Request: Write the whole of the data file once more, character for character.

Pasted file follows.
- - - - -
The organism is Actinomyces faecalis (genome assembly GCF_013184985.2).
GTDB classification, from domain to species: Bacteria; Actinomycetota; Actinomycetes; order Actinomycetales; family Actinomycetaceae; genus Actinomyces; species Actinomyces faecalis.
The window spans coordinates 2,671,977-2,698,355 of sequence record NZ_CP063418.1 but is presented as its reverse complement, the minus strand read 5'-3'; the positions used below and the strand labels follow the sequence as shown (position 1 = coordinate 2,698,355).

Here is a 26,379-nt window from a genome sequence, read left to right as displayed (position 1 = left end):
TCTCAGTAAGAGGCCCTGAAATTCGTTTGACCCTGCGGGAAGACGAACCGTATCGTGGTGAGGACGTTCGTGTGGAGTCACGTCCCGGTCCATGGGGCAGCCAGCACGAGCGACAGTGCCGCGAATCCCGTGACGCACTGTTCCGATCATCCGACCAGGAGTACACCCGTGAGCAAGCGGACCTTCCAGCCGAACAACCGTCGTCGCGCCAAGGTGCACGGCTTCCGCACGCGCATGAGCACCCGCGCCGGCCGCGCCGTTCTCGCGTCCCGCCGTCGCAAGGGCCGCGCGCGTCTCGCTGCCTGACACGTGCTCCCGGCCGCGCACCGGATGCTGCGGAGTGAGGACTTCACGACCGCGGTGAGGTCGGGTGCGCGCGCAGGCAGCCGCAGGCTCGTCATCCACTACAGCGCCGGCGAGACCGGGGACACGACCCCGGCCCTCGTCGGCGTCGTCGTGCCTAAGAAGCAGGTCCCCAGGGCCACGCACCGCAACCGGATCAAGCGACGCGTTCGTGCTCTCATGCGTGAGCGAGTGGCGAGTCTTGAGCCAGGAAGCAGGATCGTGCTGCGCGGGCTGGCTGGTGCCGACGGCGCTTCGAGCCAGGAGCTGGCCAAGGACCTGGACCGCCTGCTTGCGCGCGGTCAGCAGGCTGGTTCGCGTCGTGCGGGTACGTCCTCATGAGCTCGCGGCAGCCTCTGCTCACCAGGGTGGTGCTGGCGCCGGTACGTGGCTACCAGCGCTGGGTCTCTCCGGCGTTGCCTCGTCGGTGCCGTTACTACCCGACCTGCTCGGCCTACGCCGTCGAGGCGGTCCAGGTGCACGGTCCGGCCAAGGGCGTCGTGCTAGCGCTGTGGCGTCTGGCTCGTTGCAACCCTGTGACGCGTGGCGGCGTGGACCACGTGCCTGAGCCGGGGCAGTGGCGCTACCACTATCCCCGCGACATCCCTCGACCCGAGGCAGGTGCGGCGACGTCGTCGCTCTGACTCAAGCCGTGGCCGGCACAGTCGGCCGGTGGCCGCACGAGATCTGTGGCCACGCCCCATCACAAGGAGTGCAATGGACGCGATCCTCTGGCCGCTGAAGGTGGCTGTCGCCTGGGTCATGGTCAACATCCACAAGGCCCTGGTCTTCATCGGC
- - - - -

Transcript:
The organism is Actinomyces faecalis (genome assembly GCF_013184985.2).
GTDB classification, from domain to species: Bacteria; Actinomycetota; Actinomycetes; order Actinomycetales; family Actinomycetaceae; genus Actinomyces; species Actinomyces faecalis.
The window spans coordinates 2,671,977-2,698,355 of sequence record NZ_CP063418.1 but is presented as its reverse complement, the minus strand read 5'-3'; the positions used below and the strand labels follow the sequence as shown (position 1 = coordinate 2,698,355).

Here is a 26,379-nt window from a genome sequence, read left to right as displayed (position 1 = left end):
TCTCAGTAAGAGGCCCTGAAATTCGTTTGACCCTGCGGGAAGACGAACCGTATCGTGGTGAGGACGTTCGTGTGGAGTCACGTCCCGGTCCATGGGGCAGCCAGCACGAGCGACAGTGCCGCGAATCCCGTGACGCACTGTTCCGATCATCCGACCAGGAGTACACCCGTGAGCAAGCGGACCTTCCAGCCGAACAACCGTCGTCGCGCCAAGGTGCACGGCTTCCGCACGCGCATGAGCACCCGCGCCGGCCGCGCCGTTCTCGCGTCCCGCCGTCGCAAGGGCCGCGCGCGTCTCGCTGCCTGACACGTGCTCCCGGCCGCGCACCGGATGCTGCGGAGTGAGGACTTCACGACCGCGGTGAGGTCGGGTGCGCGCGCAGGCAGCCGCAGGCTCGTCATCCACTACAGCGCCGGCGAGACCGGGGACACGACCCCGGCCCTCGTCGGCGTCGTCGTGCCTAAGAAGCAGGTCCCCAGGGCCACGCACCGCAACCGGATCAAGCGACGCGTTCGTGCTCTCATGCGTGAGCGAGTGGCGAGTCTTGAGCCAGGAAGCAGGATCGTGCTGCGCGGGCTGGCTGGTGCCGACGGCGCTTCGAGCCAGGAGCTGGCCAAGGACCTGGACCGCCTGCTTGCGCGCGGTCAGCAGGCTGGTTCGCGTCGTGCGGGTACGTCCTCATGAGCTCGCGGCAGCCTCTGCTCACCAGGGTGGTGCTGGCGCCGGTACGTGGCTACCAGCGCTGGGTCTCTCCGGCGTTGCCTCGTCGGTGCCGTTACTACCCGACCTGCTCGGCCTACGCCGTCGAGGCGGTCCAGGTGCACGGTCCGGCCAAGGGCGTCGTGCTAGCGCTGTGGCGTCTGGCTCGTTGCAACCCTGTGACGCGTGGCGGCGTGGACCACGTGCCTGAGCCGGGGCAGTGGCGCTACCACTATCCCCGCGACATCCCTCGACCCGAGGCAGGTGCGGCGACGTCGTCGCTCTGACTCAAGCCGTGGCCGGCACAGTCGGCCGGTGGCCGCACGAGATCTGTGGCCACGCCCCATCACAAGGAGTGCAATGGACGCGATCCTCTGGCCGCTGAAGGTGGCTGTCGCCTGGGTCATGGTCAACATCCACAAGGCCCTGGTCTTCATCGGC